- Even the simplest living organisms represent immensely complex self-regulating systems. The extent of complexity increases further from organisms to ecosystems and the biosphere. Numerous non-linear interactions are involved in their workings, many of them unknown.
- Despite their diversity, all life forms on Earth share a great deal of molecular constituents and biochemical processes.
- Biological evolution has created life forms of increasing complexity and diversity, joined into ecosystems through interactions and energy flows.
- Solar energy flows into ecosystems, travels through successive trophic layers of organisms and leaves in the form of heat.
- Humans evolved as primarily vegetarian primates that were subject to predation by carnivores. We evolved, and continue to exist, in integration with nature and are entirely dependent on her.
- All living organisms share a degree of awareness about their surroundings; many are able to interact intelligently with their environment with the help of diverse modes of sensory perception. The human senses constitute only a subset of those modes.
- Extending from our sensory perceptions, humans evolved complex systems of social interaction and communication through sound and gesture, culminating in language.
- Language allowed us to create names for things, shared representations that governed our interactions within and between social groups.
- Many other vertebrates share with humans a structural and functional partitioning of the brain that allows separate hemispheres to analyse the environment by reduction or by integration, respectively. Human language centers reside primarily in the left, reductionist hemisphere.
- Our abilities for abstraction and objectification of nature became particularly pronounced in Western European cultures, supporting the development of mechanistic and hierarchical world views which allowed the exploitation of nature as ‘resources’ and as means to human ends.
- Human cultures construct shared social realities that consist of structures and objects that are ontologically subjective. Yet, through their continuous use they tend to be treated as ontologically objective entities, as if they were ‘natural’. This includes our economic and political institutions, customs and traditions.
- Individual perceptions of’ ‘reality’ are informed by numerous such socially constructed and shared entities and relationships, at times in contradiction to what our senses tell us.
- This has influenced humanity’s interaction with ‘nature’ through a series of successively more disastrous stages, culminating in our ‘war against nature’. Reversing that course of collective development and averting its most catastrophic outcomes will require our critical engagement with the ways in which we make sense of the world and impart value on it.
- Explain your personal position with respect to the idea of a war against nature. In what ways do you find the ideas acceptable? How do you see yourself involved in this war?
- Identify the major combatant parties who are waging the war against nature in your community? In your province or state? In your country? How does the winning or losing of battles manifest in that context?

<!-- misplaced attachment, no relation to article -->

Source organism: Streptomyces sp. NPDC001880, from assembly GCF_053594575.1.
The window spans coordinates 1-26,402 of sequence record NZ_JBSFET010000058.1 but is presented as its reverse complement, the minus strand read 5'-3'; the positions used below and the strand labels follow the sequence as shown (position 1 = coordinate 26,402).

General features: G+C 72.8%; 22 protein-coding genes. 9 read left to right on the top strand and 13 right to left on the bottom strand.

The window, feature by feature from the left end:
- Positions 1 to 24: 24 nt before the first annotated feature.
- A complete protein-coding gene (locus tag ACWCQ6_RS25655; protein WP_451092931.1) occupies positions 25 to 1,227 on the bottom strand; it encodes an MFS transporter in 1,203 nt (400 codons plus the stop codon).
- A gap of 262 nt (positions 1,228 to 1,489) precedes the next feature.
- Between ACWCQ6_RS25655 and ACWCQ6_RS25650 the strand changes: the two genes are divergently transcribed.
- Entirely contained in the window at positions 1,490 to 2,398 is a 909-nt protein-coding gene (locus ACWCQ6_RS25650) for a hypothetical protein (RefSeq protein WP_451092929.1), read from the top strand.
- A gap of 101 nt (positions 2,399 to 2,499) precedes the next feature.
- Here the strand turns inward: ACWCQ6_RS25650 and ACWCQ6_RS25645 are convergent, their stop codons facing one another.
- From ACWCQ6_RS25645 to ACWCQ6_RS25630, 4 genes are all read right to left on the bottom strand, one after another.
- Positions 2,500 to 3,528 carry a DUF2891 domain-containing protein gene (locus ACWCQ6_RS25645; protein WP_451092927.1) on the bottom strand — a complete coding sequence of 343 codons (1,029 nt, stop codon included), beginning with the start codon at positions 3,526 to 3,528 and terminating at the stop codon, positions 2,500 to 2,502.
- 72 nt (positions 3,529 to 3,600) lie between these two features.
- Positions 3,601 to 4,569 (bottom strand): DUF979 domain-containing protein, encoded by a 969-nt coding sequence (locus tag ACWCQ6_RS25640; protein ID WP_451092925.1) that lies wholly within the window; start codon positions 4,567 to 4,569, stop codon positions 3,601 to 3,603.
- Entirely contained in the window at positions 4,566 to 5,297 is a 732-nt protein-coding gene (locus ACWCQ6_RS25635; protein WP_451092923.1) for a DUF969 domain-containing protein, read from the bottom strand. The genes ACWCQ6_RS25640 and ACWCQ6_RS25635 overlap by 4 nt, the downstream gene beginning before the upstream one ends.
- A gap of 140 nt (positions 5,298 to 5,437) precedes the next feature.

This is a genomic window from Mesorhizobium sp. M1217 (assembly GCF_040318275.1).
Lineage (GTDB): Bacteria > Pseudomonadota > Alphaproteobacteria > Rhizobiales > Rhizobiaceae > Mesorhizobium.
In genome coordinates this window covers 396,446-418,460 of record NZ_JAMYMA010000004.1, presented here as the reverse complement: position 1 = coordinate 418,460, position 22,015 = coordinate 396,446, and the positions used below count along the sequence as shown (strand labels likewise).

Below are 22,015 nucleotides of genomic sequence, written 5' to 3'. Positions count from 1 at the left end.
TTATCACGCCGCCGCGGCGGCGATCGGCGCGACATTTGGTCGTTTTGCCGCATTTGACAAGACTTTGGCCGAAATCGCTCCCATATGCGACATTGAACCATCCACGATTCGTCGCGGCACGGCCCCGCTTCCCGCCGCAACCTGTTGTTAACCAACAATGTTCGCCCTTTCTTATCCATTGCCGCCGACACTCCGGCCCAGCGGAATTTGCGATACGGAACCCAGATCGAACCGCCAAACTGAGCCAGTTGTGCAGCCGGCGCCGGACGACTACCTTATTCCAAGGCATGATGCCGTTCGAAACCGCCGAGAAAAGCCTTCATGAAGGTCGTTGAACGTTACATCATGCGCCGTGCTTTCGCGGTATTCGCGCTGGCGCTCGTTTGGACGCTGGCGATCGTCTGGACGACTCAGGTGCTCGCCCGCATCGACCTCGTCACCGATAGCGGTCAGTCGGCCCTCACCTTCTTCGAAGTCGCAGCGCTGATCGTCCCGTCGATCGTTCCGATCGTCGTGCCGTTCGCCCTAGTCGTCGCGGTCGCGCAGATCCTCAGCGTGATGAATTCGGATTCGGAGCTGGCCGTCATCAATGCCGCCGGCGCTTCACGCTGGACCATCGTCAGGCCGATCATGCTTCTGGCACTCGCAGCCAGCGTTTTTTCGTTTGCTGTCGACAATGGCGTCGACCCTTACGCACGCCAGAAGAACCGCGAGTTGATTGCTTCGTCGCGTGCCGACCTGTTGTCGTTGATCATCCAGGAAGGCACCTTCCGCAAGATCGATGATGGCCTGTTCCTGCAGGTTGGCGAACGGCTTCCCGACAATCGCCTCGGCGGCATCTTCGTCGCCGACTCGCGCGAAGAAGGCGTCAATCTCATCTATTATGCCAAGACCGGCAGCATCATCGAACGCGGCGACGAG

- Examine your personal development through childhood, adolescence and beyond: How were the ideas of anthropocentrism, human-nature dualism and left-hemisphere domination brought to your attention by teachers, peers, family members?
- What university courses have your experienced (or perhaps only heard of) that do not conform to those conventions? On what grounds did the instructors justify their dissent, if at all?
See Glossary for full list of terms and definitions.
- biotic pyramid
- collective intentionality
- consensual paranoia
- dualistic thinking
- ecological rationality
- fallacy of misplaced concreteness
- lethal raiding
- metaphysical metaphors
- mirror neurons
- neural network
- ontologically objective
- ontologically subjective
- social construction
- systems thinking
- theory of mind
Anthropocene: from global change to planetary stewardship (with Will Steffen, where his client is the Earth and humanity is the defendant)
Our shared condition — consciousness (TEDx Talk, with John Searle)
Elephant listening project (with Katy Payne)
Idea framing, metaphors, and your brain (with George Lakoff)
How trees talk to each other (TED Talk, Suzanne Simard)
How wolves change rivers (with George Monbiot)
Living in denial (with Kari Norgaard)
Moral behaviour in animals (TEDx Talk, Frans de Waal)
Solomon Asch experiment (with Philip Zimbardo)
What if the right brain hemisphere ruled the world? (with Iain McGilchrist)
Wood wide web: How trees talk (with Suzanne Simard)
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- For illustrations of these homologies, see Shubin (2008). ↵
- This figure may be under revision downward, to no more than 81% — see Stanley (2016). ↵
- See Ripple & Beschta (2011) and How Wolves Change Rivers video. ↵
- See also Simard’s TEDx talk. ↵
- See also Hall (2011) and Chamovitz (2012) for more popularized thinking about plants. ↵
- Watch the honeybee waggle dance video. ↵
- See List of animals by number of neurons for comparison diagrams. ↵
- Frans de Waal’s Are We Smart Enough to Know How Smart Animals Are? (2016) provides some detailed examples. Over the last five to 10 years or so, there has been a veritable explosion of research reports, popular articles and books detailing the cognitive capacities of other animals. For example, see Baboon Metaphysics (Cheney & Seyfarth 2007), The Genius of Birds (Ackerman 2016), ‘Thinking Chickens’ (Marino 2017) and What a Fish Knows (Balcombe 2016). ↵